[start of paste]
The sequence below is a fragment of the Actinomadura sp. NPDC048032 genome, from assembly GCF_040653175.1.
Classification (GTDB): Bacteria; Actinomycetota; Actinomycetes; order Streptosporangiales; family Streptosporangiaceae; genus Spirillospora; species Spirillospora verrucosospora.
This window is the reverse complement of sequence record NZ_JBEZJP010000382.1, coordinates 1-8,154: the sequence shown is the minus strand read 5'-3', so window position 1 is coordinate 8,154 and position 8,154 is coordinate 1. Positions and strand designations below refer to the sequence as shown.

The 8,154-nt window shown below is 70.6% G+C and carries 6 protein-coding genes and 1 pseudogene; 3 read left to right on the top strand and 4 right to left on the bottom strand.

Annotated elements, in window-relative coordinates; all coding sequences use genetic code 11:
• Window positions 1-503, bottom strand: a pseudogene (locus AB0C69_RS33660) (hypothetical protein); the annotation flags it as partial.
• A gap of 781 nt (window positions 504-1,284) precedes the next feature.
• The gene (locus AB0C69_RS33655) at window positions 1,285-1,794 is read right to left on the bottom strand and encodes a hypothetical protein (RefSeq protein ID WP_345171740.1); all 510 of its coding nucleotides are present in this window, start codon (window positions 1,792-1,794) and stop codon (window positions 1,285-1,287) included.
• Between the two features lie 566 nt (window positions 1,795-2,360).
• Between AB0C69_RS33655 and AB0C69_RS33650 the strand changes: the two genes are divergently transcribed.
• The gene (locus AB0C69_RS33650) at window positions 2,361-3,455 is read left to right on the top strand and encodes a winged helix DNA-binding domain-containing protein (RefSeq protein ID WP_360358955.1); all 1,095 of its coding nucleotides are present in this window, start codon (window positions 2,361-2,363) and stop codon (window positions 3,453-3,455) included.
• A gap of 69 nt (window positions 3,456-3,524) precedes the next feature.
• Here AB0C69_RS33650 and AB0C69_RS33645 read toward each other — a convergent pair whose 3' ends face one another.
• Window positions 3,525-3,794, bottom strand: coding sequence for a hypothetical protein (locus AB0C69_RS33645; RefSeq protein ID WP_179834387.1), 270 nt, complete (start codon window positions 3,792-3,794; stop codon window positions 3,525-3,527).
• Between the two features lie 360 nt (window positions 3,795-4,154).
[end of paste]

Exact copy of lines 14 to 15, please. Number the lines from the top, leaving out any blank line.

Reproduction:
• Window positions 3,525-3,794, bottom strand: coding sequence for a hypothetical protein (locus AB0C69_RS33645; RefSeq protein ID WP_179834387.1), 270 nt, complete (start codon window positions 3,792-3,794; stop codon window positions 3,525-3,527).
• Between the two features lie 360 nt (window positions 3,795-4,154).